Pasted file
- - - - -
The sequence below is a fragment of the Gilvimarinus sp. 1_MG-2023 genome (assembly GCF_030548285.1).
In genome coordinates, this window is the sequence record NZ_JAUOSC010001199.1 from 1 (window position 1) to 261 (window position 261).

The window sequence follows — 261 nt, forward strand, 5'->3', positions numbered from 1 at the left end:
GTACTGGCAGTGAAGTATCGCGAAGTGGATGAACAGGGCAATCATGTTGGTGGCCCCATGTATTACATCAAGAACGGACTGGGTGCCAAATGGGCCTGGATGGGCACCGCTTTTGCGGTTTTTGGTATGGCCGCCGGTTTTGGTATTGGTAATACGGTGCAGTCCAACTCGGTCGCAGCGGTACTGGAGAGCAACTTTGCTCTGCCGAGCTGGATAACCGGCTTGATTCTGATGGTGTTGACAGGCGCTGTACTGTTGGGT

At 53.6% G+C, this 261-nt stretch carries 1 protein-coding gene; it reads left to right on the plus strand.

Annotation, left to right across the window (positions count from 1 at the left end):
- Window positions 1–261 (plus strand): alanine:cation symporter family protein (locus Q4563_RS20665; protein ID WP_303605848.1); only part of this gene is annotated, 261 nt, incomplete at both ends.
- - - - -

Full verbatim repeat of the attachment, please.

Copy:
The sequence below is a fragment of the Gilvimarinus sp. 1_MG-2023 genome (assembly GCF_030548285.1).
In genome coordinates, this window is the sequence record NZ_JAUOSC010001199.1 from 1 (window position 1) to 261 (window position 261).

The window sequence follows — 261 nt, forward strand, 5'->3', positions numbered from 1 at the left end:
GTACTGGCAGTGAAGTATCGCGAAGTGGATGAACAGGGCAATCATGTTGGTGGCCCCATGTATTACATCAAGAACGGACTGGGTGCCAAATGGGCCTGGATGGGCACCGCTTTTGCGGTTTTTGGTATGGCCGCCGGTTTTGGTATTGGTAATACGGTGCAGTCCAACTCGGTCGCAGCGGTACTGGAGAGCAACTTTGCTCTGCCGAGCTGGATAACCGGCTTGATTCTGATGGTGTTGACAGGCGCTGTACTGTTGGGT

At 53.6% G+C, this 261-nt stretch carries 1 protein-coding gene; it reads left to right on the plus strand.

Annotation, left to right across the window (positions count from 1 at the left end):
- Window positions 1–261 (plus strand): alanine:cation symporter family protein (locus Q4563_RS20665; protein ID WP_303605848.1); only part of this gene is annotated, 261 nt, incomplete at both ends.